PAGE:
earrings, follow her on Instagram use_the_force_young_beadawan 

earrings, follow her on Instagram use_the_force_young_beadawan 

earrings, Heidi BigKnife (Shawnee)
These grass earrings are made from biclad metal: a layer of gold bonded to a layer of silver. The earrings are folded to resemble a blade of grass.

earrings, Heidi BigKnife (Shawnee)

These grass earrings are made from biclad metal: a layer of gold bonded to a layer of silver. The earrings are folded to resemble a blade of grass.

Anonymous asked:

Is it more common to native women to go braless than in other women?

Even though I’m offended by this question, I’m going to humor you to dispel whatever “Native Americans are all hippies in touch with Nature////Native women are all hypersexual earth goddesses” myth you’re working from here:

The modern bra was invented in 1889, and wasn’t really popular until after WWI (corsets went out of fashion when metal became expensive due to the war). So obviously Native women pre-1889 were not wearing what we now think of as bras, because no one was. They didn’t exist. Prior to the invention of the modern bra, some Native women wore corsets, depending on their contact with settlers. Many girls in residential schools were forced to wear corsets, and taught that it was improper and distasteful to go out into the world without one. Many Native women that needed the approval of settlers for their political/personal agendas (policymaking, access to education, social status, etc) wore corsets because they had to to be considered respectable. And maybe some just liked how it looked.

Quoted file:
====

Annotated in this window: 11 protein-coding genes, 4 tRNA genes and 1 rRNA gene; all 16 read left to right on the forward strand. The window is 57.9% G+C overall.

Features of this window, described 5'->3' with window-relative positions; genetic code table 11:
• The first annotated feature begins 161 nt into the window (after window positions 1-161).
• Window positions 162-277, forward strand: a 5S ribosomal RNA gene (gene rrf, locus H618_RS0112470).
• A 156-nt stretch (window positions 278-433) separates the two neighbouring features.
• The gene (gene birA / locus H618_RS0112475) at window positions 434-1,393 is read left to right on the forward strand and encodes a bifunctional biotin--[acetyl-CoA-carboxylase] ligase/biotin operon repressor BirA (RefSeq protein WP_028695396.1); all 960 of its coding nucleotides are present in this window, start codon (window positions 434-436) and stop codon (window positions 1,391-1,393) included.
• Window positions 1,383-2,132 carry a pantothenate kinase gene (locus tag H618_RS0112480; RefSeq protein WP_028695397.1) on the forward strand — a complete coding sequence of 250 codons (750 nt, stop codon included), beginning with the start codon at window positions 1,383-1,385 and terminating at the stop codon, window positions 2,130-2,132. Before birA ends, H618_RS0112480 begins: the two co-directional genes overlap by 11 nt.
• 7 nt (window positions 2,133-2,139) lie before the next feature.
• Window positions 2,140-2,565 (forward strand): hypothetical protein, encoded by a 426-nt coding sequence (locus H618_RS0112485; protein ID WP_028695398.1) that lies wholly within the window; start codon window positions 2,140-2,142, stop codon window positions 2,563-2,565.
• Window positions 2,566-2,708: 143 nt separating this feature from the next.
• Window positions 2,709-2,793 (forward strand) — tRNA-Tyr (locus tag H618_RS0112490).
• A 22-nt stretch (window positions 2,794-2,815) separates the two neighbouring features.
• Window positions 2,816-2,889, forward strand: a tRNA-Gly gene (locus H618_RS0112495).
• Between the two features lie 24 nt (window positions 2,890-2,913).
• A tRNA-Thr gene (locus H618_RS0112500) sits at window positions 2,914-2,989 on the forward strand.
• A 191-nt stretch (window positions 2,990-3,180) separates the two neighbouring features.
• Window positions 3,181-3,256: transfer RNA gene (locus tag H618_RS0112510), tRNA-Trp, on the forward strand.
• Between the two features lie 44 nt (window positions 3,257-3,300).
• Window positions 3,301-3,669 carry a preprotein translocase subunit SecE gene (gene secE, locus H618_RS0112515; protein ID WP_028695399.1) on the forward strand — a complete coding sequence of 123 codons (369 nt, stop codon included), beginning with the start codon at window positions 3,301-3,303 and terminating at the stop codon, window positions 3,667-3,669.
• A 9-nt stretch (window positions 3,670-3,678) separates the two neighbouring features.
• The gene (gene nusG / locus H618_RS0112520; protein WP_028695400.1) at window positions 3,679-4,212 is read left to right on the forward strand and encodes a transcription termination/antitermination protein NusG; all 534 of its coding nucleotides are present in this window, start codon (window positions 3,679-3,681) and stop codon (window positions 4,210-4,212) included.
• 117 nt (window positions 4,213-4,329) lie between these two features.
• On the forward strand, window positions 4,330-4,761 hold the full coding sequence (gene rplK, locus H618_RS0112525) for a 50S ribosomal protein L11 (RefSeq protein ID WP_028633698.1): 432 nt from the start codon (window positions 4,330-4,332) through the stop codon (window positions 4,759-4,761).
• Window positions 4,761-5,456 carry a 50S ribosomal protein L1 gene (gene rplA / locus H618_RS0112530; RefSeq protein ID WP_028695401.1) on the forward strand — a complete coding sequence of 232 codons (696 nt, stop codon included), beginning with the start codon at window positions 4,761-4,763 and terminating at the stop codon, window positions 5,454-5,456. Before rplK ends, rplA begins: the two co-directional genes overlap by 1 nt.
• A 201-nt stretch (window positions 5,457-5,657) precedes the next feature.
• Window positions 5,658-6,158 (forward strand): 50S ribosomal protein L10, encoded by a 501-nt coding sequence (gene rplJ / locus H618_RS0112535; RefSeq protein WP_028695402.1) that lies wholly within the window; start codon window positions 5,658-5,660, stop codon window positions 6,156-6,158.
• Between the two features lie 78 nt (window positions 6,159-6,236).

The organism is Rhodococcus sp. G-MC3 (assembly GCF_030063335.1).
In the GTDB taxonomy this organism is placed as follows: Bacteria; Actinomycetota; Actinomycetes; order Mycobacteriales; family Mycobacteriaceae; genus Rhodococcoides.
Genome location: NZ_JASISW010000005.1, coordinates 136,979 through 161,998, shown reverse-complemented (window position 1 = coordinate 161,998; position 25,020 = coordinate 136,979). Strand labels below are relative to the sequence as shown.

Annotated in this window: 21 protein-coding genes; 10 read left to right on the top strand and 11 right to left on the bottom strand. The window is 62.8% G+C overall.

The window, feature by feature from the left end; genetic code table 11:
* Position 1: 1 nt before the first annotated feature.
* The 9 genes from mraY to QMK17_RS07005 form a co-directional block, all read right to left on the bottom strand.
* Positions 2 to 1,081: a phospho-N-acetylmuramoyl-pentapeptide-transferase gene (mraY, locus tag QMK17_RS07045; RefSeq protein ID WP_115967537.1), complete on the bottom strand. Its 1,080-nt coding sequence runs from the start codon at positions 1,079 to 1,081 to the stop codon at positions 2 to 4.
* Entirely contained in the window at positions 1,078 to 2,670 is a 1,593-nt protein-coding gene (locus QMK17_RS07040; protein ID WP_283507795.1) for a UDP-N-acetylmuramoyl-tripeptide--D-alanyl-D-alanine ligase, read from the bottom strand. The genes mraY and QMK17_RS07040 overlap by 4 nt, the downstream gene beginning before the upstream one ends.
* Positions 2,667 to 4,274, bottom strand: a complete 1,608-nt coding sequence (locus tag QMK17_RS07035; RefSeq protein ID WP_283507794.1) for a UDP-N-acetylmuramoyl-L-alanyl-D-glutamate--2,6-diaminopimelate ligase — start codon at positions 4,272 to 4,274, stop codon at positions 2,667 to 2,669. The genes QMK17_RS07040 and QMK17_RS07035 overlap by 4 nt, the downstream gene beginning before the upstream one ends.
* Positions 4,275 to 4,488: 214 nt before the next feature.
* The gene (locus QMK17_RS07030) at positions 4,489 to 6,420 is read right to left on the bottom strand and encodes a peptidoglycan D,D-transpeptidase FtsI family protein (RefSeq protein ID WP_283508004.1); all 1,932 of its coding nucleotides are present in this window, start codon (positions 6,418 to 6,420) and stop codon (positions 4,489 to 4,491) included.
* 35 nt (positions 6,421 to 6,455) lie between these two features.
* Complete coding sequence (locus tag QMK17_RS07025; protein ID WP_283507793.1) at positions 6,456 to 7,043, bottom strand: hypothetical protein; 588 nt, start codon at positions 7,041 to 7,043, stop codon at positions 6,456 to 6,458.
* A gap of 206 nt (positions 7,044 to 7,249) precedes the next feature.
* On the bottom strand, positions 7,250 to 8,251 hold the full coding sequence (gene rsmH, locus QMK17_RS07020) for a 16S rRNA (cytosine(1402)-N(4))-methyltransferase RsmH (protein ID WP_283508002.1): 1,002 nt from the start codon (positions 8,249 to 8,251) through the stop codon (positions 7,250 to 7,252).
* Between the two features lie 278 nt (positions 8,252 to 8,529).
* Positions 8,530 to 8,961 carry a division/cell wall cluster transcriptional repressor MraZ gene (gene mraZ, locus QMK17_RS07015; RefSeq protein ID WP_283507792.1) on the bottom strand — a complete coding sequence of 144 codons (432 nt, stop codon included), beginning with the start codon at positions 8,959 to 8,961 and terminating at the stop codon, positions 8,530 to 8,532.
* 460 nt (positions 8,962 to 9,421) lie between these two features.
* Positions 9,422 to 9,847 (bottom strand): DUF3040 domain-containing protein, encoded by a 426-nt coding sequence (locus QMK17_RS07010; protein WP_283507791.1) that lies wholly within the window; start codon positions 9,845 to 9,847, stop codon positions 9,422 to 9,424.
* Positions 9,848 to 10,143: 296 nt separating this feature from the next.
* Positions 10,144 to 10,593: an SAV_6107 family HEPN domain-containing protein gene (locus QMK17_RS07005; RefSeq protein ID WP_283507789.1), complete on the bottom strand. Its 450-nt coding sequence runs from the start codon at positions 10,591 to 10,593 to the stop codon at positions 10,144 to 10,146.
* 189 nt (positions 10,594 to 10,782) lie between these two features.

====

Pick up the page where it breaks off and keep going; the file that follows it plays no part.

I would imagine that Native women have been wearing modern bras with as much frequency as any other race, because our fashion tastes change with the times, just like any other race. We also are not exempt from the colonial misogyny and sexism in the world that penalizes women who choose to not wear bras (it’s often still considered unprofessional, weird, gross, etc) or dress to Western standards of beauty. 

-A